From the comfort of our cozy lives, it is difficult to imagine what it is like to cycle, row and kayak around our planet. Sarah Outen has done just that and her experiences provide one with a sobering sense of perspective and genuine awe. Tony Richards reflects on her epic trip and makes the case for opening up outdoor education to those who are yet to experience its benefits.

Read More

Time for the Crisis Manager?

avatar.jpg.320x320pxFortunately few of us will experience events as tragic as the earthquake that struck Nepal in April 2015, but such events do happen and, as we have witnessed, demand enormous human resourcefulness and resilience. Steve Priest, teaching in the The British School of Kathmandu at the time of the earthquake, explains the crucial role that forward thinking and planning played in enabling the school to react effectively to events and support the school and wider community.

Drawn from his experiences, Steve also provides valuable guidance on how schools can and should prepare for crises available as a downloadable PDF. (see below)

Read More
Edward James Olmos

Escalante & The Learning Wedge

It’s not that they’re stupid; it’s just that they don’t know anything!

Stand & DeliverThis is just one of the memorable lines from the 1988 movie Stand & Deliver during an Oscar – nominated performance by Edward James Olmos, playing the role of LA Math teacher Jaime Escalante. In a remarkable career, Escalante took issue with one of the most popular misconceptions about learning, and in doing so developed an approach to teaching that Andy Homden has come to describe as “The Learning Wedge”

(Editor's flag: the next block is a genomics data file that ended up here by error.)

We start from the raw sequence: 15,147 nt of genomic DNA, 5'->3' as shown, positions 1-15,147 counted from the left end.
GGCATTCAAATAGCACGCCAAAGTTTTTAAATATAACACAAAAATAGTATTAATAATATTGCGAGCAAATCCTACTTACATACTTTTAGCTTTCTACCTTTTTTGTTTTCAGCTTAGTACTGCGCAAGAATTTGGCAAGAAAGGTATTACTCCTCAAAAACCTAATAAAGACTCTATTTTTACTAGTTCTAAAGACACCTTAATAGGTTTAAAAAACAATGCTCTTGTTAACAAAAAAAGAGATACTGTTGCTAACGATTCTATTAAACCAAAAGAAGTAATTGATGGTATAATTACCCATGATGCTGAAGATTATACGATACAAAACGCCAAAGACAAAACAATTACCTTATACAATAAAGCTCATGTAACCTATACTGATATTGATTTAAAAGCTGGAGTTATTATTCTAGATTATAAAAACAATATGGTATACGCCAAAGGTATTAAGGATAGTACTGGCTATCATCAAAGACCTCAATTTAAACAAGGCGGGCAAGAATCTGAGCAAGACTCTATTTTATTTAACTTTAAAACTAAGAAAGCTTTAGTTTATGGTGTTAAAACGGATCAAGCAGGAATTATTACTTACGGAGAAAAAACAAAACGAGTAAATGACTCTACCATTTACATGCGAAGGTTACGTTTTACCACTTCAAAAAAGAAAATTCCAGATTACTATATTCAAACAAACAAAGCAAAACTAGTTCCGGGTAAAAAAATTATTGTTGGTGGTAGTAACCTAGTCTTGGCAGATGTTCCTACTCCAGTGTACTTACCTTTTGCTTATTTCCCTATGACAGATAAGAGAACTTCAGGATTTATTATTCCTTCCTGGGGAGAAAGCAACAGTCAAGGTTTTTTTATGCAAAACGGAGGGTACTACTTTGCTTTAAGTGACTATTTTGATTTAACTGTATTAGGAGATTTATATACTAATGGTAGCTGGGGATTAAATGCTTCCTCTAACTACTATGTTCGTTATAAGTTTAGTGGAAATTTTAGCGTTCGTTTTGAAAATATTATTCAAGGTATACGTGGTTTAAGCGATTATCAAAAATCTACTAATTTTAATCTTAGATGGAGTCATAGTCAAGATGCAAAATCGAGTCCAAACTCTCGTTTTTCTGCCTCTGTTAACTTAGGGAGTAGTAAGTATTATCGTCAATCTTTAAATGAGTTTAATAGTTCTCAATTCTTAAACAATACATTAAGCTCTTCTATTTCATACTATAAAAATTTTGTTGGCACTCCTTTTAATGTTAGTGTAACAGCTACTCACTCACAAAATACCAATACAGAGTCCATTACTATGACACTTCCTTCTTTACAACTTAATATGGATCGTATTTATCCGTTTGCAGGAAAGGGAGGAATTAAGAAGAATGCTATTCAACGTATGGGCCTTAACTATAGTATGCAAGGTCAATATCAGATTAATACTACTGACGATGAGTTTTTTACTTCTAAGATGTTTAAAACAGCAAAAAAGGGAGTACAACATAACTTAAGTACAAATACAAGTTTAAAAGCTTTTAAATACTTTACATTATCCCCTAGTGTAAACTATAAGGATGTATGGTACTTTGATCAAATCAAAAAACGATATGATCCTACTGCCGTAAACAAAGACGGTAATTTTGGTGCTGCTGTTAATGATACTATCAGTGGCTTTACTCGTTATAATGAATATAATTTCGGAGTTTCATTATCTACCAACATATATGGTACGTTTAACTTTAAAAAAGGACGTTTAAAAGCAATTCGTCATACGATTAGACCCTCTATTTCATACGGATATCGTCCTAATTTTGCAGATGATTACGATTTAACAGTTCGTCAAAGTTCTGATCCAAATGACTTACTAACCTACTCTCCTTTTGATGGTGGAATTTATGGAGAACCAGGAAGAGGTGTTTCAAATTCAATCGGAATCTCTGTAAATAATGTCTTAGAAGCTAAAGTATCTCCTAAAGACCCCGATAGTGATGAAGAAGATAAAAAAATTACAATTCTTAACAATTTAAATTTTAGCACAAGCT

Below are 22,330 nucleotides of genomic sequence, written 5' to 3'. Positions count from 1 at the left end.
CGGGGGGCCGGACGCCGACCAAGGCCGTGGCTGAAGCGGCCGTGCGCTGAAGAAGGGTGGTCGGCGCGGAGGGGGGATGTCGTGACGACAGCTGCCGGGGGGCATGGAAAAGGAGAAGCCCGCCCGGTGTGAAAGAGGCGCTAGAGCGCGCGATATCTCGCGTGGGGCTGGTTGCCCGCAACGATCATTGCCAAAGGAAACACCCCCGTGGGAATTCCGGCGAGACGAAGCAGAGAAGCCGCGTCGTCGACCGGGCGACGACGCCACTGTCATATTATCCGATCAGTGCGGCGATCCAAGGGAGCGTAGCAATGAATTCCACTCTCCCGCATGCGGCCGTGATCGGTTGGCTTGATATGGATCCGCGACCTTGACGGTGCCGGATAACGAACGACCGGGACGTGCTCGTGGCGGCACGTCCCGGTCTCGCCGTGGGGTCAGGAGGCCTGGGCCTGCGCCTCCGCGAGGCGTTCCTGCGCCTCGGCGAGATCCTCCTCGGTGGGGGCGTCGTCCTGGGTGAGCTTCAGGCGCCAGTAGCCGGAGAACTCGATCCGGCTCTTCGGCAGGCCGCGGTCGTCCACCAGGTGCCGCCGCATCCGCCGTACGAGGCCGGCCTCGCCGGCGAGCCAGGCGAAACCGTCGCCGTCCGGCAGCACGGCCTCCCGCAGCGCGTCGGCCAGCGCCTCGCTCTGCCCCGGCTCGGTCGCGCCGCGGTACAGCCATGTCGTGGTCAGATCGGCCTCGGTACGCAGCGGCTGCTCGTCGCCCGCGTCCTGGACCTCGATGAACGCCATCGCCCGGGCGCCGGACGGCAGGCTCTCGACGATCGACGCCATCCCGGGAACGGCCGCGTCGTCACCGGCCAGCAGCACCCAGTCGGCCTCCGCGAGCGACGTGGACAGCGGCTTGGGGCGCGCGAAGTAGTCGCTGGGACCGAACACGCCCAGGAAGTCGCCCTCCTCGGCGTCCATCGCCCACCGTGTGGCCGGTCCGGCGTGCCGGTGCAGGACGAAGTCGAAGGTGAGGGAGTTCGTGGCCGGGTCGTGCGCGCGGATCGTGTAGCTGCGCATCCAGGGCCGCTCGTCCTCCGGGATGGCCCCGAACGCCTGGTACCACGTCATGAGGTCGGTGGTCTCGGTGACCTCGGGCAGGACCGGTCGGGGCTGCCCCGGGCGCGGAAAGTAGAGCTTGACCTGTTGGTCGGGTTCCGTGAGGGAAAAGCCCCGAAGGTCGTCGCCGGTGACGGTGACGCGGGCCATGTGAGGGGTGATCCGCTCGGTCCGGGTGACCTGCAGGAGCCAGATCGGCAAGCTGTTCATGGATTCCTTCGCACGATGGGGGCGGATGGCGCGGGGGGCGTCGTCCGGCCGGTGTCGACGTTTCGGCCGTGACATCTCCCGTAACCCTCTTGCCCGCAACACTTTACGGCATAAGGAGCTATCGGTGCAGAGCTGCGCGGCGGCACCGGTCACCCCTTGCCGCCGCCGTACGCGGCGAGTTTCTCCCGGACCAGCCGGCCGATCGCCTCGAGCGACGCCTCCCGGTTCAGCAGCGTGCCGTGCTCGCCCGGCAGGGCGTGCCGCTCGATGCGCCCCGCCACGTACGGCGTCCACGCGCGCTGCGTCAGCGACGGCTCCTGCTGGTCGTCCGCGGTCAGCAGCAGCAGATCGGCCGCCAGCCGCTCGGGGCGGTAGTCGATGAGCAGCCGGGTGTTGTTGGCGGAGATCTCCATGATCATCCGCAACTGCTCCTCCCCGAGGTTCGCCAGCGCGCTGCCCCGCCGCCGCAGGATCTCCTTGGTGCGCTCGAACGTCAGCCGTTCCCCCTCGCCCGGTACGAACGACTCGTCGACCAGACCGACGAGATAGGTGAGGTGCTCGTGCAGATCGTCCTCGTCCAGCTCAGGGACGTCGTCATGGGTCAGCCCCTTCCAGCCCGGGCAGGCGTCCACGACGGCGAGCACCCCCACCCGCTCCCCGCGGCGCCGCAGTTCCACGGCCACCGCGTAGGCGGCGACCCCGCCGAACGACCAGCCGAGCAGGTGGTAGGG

Read More

Planning for uncertainty

An interesting two years

Financial crises, ash clouds, haze, epidemics, regulatory changes, geopolitical instability – all are beyond a Headteacher’s  control, and all pose a threat to a school’s health and growth. Andy Homden,  who was in his first headship at the Alice Smith School in Kuala Lumpur during 1997 recalls how a combination of existential threats lead to the development of a new and flexible approach to strategic planning which has been put to the test more than once in the last 15 years.

Read More

International schools pass 8,000 mark

The featured image shows Hong Kong International School’s  spectacular new campus in the Tai Tam area of Hong Kong Island: the current expansion of international education means not only more schools  being started, but established schools like HKIS (founded in 1966), growing and building new, state of the art facilities. Anne Keeling explains why growth in the international sector shows no sign of slowing down. 

Read More

International Schools – changing opportunities

A vist to Taylor’s International, KL

Taxi_in_Kuala_Lumpur_03My taxi, adorned with a myriad of good luck charms: coins, mystic knots, Dzi beads and even a laughing Buddha, battled through the tropical downpour and dropped me at the gate of the school. It was “Home time!” and scores of shrieking children danced excitedly through the torrential rain and waiting cars, seeking sanctuary from the storm.

Read More

PurpleLily in Africa – empowering girls and women

In the April edition of ITM, Ginette Collin introduced us to PurpleLily, a non-profit organisation set up to “inspire and empower women and girls to thrive and shine” by providing life skills and financial literacy training. In this edition, Ginette reflects on her recent two month project in Ethiopia and Tanzania and explores the Contrast in Educational Opportunities on the African continent.

Read More

Employing temporary staff legally

How to cover absence (and stay on the right side of the law) in the UAE and Qatar

REBECCA FORD COLOUR - PPTAs principals will know, it is vital to remain within the regulations set by the host national jurisdiction. A really tricky area is the employment of substitute or “supply teachers” to cover temporary absence. You don’t want to be on the wrong side of the law, but it is imperative that classes are covered. Rebecca Ford and her colleagues from the leading Abu Dhabi legal practice, Clyde and Co. offer some advice.

 

Read More
Page 1 of 212